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NFC mobile payments – fixing the big issues

Mobile News
May 20, 2013

Uptake of NFC mobile payments in the UK is being hampered by deadlock between retailers, operators and finance firms over rolling out the necessary technology and processing payments, as Chris Donkin reports

The widespread introduction of NFC-based mobile payments could be delayed for years as retailers, operators and finance firms continue to disagree on how best to implement the system and the logistics of making payments.

This is according to a panel of experts representing mobile operators, banks, payment service providers and retailers who spoke to Mobile News at a GSMA conference on the technology held in Milan.

Current disagreements revolve around who is responsible for the security element and where it should be positioned – such as in the cloud, on the SIM or elsewhere on the handset – and retailers’ concerns about the increase in transaction fees they may see from introducing contactless terminals.

Trials of NFC payments running around the world mostly focus on smaller transactions, and retail sector representatives say these payments would be more likely to replace cash rather than card payments, introducing a transaction fee they don’t already pay. On top of this, NFC-based payments are generally more expensive to process than card payments, so retailers argue this will hit their margins.

Eurocommerce – the body which represents the interests of retailers in the EU – argues that the commercial model needs to be weighted so transactions become cheaper and cost businesses the same amount to process as cards before the mobile operators and finance providers can persuade them to change point-of-sale (POS) terminals and actively promote mobile payments.

Retailers are not the only obstacle according to the panel, with disagreements between finance providers and the mobile operators over where the secure chip should be. With Google’s wallet launching in the US using cloud-based security, the GSMA argues that unless an agreement is reached soon, the operators and banks may be bypassed altogether by an ‘over-the-top player’.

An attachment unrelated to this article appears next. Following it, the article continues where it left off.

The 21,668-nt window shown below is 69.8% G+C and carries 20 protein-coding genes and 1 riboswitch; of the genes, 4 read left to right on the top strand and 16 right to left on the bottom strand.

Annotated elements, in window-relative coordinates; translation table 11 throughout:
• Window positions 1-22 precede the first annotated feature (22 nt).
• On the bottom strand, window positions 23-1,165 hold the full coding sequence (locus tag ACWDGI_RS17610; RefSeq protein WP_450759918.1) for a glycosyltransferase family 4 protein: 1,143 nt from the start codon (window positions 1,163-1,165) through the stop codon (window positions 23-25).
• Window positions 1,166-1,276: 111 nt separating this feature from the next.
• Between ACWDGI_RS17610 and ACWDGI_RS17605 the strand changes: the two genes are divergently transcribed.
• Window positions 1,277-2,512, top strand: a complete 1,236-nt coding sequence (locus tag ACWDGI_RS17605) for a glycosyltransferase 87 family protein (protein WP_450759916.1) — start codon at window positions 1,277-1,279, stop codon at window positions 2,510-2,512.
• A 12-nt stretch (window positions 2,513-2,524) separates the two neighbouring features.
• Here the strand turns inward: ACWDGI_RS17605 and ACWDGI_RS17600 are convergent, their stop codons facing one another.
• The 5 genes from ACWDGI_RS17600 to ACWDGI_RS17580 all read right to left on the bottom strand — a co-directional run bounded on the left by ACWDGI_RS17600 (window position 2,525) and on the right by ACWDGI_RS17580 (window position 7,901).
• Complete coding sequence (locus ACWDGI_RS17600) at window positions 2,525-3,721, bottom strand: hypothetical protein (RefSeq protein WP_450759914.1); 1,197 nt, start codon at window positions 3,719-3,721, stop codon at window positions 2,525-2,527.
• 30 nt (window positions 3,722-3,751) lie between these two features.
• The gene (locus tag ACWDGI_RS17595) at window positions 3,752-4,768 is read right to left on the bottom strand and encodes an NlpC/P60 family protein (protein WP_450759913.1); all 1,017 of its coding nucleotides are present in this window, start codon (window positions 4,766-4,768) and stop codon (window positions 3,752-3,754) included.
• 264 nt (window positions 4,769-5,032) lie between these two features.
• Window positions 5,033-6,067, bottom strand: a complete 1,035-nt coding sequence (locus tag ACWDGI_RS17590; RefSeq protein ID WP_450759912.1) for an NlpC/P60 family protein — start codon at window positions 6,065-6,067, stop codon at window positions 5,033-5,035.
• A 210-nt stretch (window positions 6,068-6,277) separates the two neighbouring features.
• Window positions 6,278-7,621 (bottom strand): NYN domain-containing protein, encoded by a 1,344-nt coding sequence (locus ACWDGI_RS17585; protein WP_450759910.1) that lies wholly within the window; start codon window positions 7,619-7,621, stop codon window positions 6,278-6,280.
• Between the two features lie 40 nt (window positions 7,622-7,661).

The GSMA – representing the mobile operators – is promoting a SIM-based security solution containing the payment data and information about whatever else is in the mobile wallet, which can also contain loyalty cards, travel cards and coupons. The argument against the SIM-based solution is that companies would effectively have to rent space on the SIM from the operator, who would have overall control.

Other options include an SD card which could have the secure element inside it or a chip embedded into the main body of the device which would connect to POS terminals, however the GSMA maintains the SIM remains the obvious choice.

The association also believes that although retailers may incur increased transaction fees, they will receive marketing information through use of the technology and can use it to promote special offers when they opt-in to receive them. They will also attempt to persuade high street retailers about the value of being able to send vouchers to customers in store.

Despite the perceived value-add of NFC, Eurocommerce legal advisor Ruth Milligan claims the main concern of retailers is all about the cost of implementing the POS terminals and transaction fees.

“The bottom line for merchants is the business model,” she said. “I welcome and am fascinated by all the information

I have about vouchers and marketing but in the end most retailers want to know ‘Will the interchange fee be the same for card payments?’ That is something that has been discussed but not fixed.

“We’ve been going on and on about it for 10 years already and it could carry on for years longer unless it’s addressed.

Before you get retail really into NFC and mobile payments, you need to address the interchange fee issue – it’s the main reason why retailers are quite reluctant and weary.

“Retailers don’t see what the marketing benefits are going to be and how they weigh up against how much it will cost to implement. If it doesn’t give a cheaper transaction in the end, the business case for a retailer is hard to see.”

The GSMA is currently holding talks with retailers around the globe to address this issue and promote the benefits of the value-added services NFC can offer.

Former head of NFC at the GSMA Reed Peterson claims from the retailers’ perspective one of the biggest strengths of the technology is that it allows retailers to monitor what their customers are doing.

“If you’re looking at just NFC replacing the card, you’re missing the whole point of NFC,” he argues. “It’s about value-add. One thing NFC does do is to allow you to harvest the data and know more about your customers. It’s a completely different ecosystem for the retailer.

“For NFC to succeed it needs to be done together – there are so many different people needed for it to come together. It is going to require all of the players to work there and this collaboration is going to take time.”

Full article in Mobile News issue 538 (May 6, 2013).

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